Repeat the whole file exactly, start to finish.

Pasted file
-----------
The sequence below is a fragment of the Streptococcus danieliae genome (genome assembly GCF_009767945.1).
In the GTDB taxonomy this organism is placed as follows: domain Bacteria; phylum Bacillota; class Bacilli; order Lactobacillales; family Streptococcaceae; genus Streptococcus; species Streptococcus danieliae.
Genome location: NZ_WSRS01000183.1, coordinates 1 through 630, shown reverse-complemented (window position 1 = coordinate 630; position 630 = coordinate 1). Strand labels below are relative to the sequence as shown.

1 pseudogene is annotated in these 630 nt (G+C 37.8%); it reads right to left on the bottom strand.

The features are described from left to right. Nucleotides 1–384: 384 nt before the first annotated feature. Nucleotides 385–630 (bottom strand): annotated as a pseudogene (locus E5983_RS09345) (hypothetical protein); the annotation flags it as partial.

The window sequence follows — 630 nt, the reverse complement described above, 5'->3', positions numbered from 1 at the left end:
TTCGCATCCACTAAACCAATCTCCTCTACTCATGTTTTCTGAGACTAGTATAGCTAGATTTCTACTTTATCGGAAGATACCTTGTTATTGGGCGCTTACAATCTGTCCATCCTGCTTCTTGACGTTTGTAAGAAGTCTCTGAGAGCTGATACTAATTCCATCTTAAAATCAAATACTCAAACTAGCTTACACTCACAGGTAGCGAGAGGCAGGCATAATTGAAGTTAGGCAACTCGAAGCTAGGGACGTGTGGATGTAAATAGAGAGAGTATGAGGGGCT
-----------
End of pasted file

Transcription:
The sequence below is a fragment of the Streptococcus danieliae genome (genome assembly GCF_009767945.1).
In the GTDB taxonomy this organism is placed as follows: domain Bacteria; phylum Bacillota; class Bacilli; order Lactobacillales; family Streptococcaceae; genus Streptococcus; species Streptococcus danieliae.
Genome location: NZ_WSRS01000183.1, coordinates 1 through 630, shown reverse-complemented (window position 1 = coordinate 630; position 630 = coordinate 1). Strand labels below are relative to the sequence as shown.

1 pseudogene is annotated in these 630 nt (G+C 37.8%); it reads right to left on the bottom strand.

The features are described from left to right. Nucleotides 1–384: 384 nt before the first annotated feature. Nucleotides 385–630 (bottom strand): annotated as a pseudogene (locus E5983_RS09345) (hypothetical protein); the annotation flags it as partial.

The window sequence follows — 630 nt, the reverse complement described above, 5'->3', positions numbered from 1 at the left end:
TTCGCATCCACTAAACCAATCTCCTCTACTCATGTTTTCTGAGACTAGTATAGCTAGATTTCTACTTTATCGGAAGATACCTTGTTATTGGGCGCTTACAATCTGTCCATCCTGCTTCTTGACGTTTGTAAGAAGTCTCTGAGAGCTGATACTAATTCCATCTTAAAATCAAATACTCAAACTAGCTTACACTCACAGGTAGCGAGAGGCAGGCATAATTGAAGTTAGGCAACTCGAAGCTAGGGACGTGTGGATGTAAATAGAGAGAGTATGAGGGGCT